Then Shaphan the scribe told the king, saying, Hilkiah the priest hath given me a book. And Shaphan read it before the king. And it came to pass, when the king had heard the words of the law, that he rent his clothes. And the king commanded Hilkiah, and Ahikam the son of Shaphan, and Abdon the son of Micah, and Shaphan the scribe, and Asaiah a servant of the king’s, saying, Go, enquire of the Lord for me, and for them that are left in Israel and in Judah, concerning the words of the book that is found: for great is the wrath of the Lord that is poured out upon us, because our fathers have not kept the word of the Lord, to do after all that is written in this book. And Hilkiah, and they that the king had appointed, went to Huldah the prophetess, the wife of Shallum the son of Tikvath, the son of Hasrah, keeper of the wardrobe; (now she dwelt in Jerusalem in the college:) and they spake to her to that effect. And she answered them, Thus saith the Lord God of Israel, Tell ye the man that sent you to me, Thus saith the Lord, Behold, I will bring evil upon this place, and upon the inhabitants thereof, even all the curses that are written in the book which they have read before the king of Judah: Because they have forsaken me, and have burned incense unto other gods, that they might provoke me to anger with all the works of their hands; therefore my wrath shall be poured out upon this place, and shall not be quenched.
The above passage is just one of many which could be plucked, more or less at random, from the pages of the Bible. In a sense, the Old Testament is nothing but a long history of mankind’s continual rebellion against God. In the story of the Great Flood, judgment befell the human race as a whole, and only a remnant (Noah and his family) were saved. In 722BC the northern kingdom of Israel was destroyed following its long and mournful history of idolatry, and the above passage refers to the destruction which, for the same reason, is about to befall Judah.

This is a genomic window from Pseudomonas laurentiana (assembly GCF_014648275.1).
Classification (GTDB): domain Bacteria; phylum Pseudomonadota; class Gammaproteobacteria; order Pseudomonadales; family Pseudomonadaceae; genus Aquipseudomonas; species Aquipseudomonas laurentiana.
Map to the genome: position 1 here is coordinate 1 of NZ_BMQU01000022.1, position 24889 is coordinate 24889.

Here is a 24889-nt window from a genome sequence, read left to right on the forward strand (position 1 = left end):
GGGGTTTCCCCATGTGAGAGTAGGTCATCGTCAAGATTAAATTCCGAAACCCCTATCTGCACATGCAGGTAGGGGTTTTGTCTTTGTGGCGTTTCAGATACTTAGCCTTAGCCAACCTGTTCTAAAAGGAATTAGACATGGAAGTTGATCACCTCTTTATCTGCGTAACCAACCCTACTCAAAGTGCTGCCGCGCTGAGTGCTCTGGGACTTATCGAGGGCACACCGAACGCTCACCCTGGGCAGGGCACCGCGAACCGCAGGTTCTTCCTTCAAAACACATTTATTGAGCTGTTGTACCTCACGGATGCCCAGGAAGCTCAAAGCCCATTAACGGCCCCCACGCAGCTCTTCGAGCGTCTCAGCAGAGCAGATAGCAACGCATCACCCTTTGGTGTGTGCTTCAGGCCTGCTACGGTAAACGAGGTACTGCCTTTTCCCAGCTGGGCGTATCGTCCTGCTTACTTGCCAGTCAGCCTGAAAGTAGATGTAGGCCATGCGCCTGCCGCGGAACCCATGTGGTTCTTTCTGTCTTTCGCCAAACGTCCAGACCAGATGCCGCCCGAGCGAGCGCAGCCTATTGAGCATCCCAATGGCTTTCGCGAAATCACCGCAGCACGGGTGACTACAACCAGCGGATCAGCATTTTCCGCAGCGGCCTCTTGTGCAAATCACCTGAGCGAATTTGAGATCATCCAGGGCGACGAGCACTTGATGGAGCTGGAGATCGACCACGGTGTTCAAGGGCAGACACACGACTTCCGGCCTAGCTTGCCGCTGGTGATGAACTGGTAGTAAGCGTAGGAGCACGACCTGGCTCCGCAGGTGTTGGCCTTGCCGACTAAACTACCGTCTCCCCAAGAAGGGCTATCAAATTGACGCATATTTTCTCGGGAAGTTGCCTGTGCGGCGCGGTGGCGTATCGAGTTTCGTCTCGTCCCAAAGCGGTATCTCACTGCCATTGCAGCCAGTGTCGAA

There is a tendency nowadays to talk as if the wrathful God of the Old Testament somehow disappeared in 1AD, and was replaced by the nice God of the New Testament. This God is prepared to tolerate any amount of idolatry, and he would never inflict eternal punishment upon sinners. Which, of course, is nonsense. God is immutable, and his nature is unchanging. Given that our current age is perhaps more idolatrous than any age which has gone before it, the above passage (amongst many others) ought perhaps to give us pause for thought. Today the problem is not pagan religions, with their attendant child sacrifices, but is instead that of rampant materialism, and never before has Jesus’ warning that we cannot serve both God and mammon seemed more apposite. In the case of the new atheists, science perhaps runs a close second to material wealth as being the idol which is worshipped above all others.
Even ten years ago it wouldn’t have been that easy to discern what form the God’s judgment might take, but today it is only too clear what it might be. I am no economist, but I have heard more than one economist predict that the crash of 2008 was nothing but a foretaste of what is to come. Only a few weeks ago America seemed to be on the point of defaulting on its debts, and a default was only avoided by allowing it to borrow still more money in order to pay off its existing debts. Even worse, governments all around the world are doing the same. That house of cards is likely to collapse sooner rather than later, and, when it does, governments which have already cut interest rates to the bone in an attempt to stimulate recovery, will not be able to cut them any further.
Now this is not an economics blog, and I do not want it to become one, but the God who has brought judgment upon nations in the past is alive and well. Furthermore, the mercy of God, revealed in the salvation which came with the advent of Jesus Christ, in no way negates that fact.